How Can This Be Allowed?

  Bapou 22:06 30 Oct 2008

A financial company receives a £6bn government bail out, yet is planning to hand out £8bn in Christmas bonuses as per normal. click here

Although understanding to a certain degree how and why we face a recession has come about, I fail to understand how this can be allowed.

Some of these financial 'crisis' stories have me very puzzled. There was one last week which stated Northern Rock is well on course to pay off it's debt to we poor taxpayers by 2010 so it's bonuses all round!

Do they have a different interpretion of 'financial crisis' to simple souls like me?

  peter99co 22:17 30 Oct 2008

Can a Leopard change it's spots?

  GANDALF <|:-)> 22:28 30 Oct 2008

and you are suprised? The banks and financial institutions have really taken the St Michael from the UK taxpayer and yet the UK population just accept it saving their energy to repatedly complain about the juvenile antics of 2 radio presenters. Kind of shows the state and mores of the nation IMHO.


  spuds 22:32 30 Oct 2008

Its a bit like many services nowadays that are failing, give someone a bonus for their performance. Failing that, a golden handshake and possible favour pension rights will do nicely.

  Forum Editor 22:45 30 Oct 2008

there's even the remotest connection between the current financial situation and the radio 2 fiasco, and only a fool would claim that the UK population is just accepting the former.

Complaining about the latter would seem to me to indicate that the mores of the nation are in excellent fettle.

  GANDALF <|:-)> 23:05 30 Oct 2008

'Complaining about the latter would seem to me to indicate that the mores of the nation are in excellent fettle'...35000 compalints out of 59 million?
There are striking similarities, the main one being a sense of outrage...the public will get enraged beyond common sense over 2 radio presenters (one who many seem to think is overpaid with BBC licence money - similar to tax payers maoney, yet when their own money is given to financial institutions, who are in a greater part, the architects of their own misery and the Government has to borrow shed loads (Government borrowing is only ever deferred taxation)to bail out these institutions, the public does not seem to be terribly fussed.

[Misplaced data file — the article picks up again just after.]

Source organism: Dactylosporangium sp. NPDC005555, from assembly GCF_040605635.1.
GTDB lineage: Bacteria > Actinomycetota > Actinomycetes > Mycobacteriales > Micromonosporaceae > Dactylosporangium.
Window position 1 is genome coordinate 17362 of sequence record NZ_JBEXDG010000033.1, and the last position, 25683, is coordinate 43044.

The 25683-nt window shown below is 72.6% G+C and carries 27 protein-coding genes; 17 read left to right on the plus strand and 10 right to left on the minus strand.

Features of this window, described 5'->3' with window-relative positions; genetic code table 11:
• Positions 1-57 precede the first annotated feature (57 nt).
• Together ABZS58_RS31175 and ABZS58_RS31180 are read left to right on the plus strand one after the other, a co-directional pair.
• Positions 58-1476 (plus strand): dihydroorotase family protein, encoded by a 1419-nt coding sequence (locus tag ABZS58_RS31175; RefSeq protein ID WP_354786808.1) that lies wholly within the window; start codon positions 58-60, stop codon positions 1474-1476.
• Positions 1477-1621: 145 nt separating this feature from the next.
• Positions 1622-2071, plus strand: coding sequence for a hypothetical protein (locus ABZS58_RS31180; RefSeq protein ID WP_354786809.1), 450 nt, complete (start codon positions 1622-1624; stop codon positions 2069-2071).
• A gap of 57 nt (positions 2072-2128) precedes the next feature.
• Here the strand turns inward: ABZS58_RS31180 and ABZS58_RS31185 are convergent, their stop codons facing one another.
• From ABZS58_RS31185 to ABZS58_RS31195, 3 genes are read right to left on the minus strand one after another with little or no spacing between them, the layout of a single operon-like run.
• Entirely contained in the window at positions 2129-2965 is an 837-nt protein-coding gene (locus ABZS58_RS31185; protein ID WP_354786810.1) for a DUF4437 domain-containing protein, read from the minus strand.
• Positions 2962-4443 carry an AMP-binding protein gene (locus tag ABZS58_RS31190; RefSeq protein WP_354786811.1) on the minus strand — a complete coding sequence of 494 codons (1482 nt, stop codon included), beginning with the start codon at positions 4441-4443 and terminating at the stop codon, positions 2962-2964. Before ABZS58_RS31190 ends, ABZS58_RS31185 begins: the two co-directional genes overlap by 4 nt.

HM Govt. must be in raptures over the recent attention-turning headlines.


  Forum Editor 23:25 30 Oct 2008

certainly seem to be terribly fussed about the current financial situation. One of my daughters is worried that she may be made redundant as a result of it, and she's certainly fussed.

The people who want to get a foot on the first rung of the housing ladder but are unable to get a mortgage are also terribly fussed.

I'm terribly fussed to learn that I may lose a very good client because the company is cutting back on costs in an attempt to avoid laying off staff.

I've said it before, but some people can't seem to grasp the point that it's us, the people of this country, who are ultimately responsible for the mess things are in. It's no good bleating endlessly about the big, bad financiers who walked us down the road to ruin, as if they did so against our will - we happily aided and abetted them in every way, and now we're paying the price.

  lofty29 08:44 31 Oct 2008

I wil agree with you on most points, however some of us do behave responsibly, no NOT live above our means, but most of us will have to pay the price.
Many of us incenced over both issues, and others besides.

  interzone55 08:55 31 Oct 2008

I don't think we should worry too much about this, Goldman Sachs are a US bank, they've taken money of US tax payers, so it's hardly something that will keep me awake at night...

  Condom 10:27 31 Oct 2008

Personally I don't have any problems with any company which gives bonuses to staff from profits and hopefully the same bonus goes to all staff. These are companies and it is up to shareholders to decide the levels not Joe public.

Now where companies are making a loss then I can see no logical reason for paying bonuses but again that is for shareholders to decide.

This seems to be a USA thing and again has little to do with me or us.

What I would be very angry about is companies presently bailed out with the help of my money (yes I still pay tax on my pension) deciding to do this. Paying dividents to shareholders is a more complex matter as many of these shareholders are pension fund holders and the knock on effect could affect all people with non state pensions.

  GANDALF <|:-)> 10:55 31 Oct 2008

'there are bonuses on offer if the loan from the government is repaid ahead of time'...I seem to have been on another planet to you. If the loan is paid back before time then they will not have as much interest to pay, they will save money and this is normal business sense not bonus fodder. I would have thought that keeping the staff employed is bonus enough. Paying bonuses is totally ridiculous, especially as they got themselves into this sorry mess by offering financial packages that were not going to work...and they were warned about this. I cannot believe how people are still bending over backwards to pat the banks.


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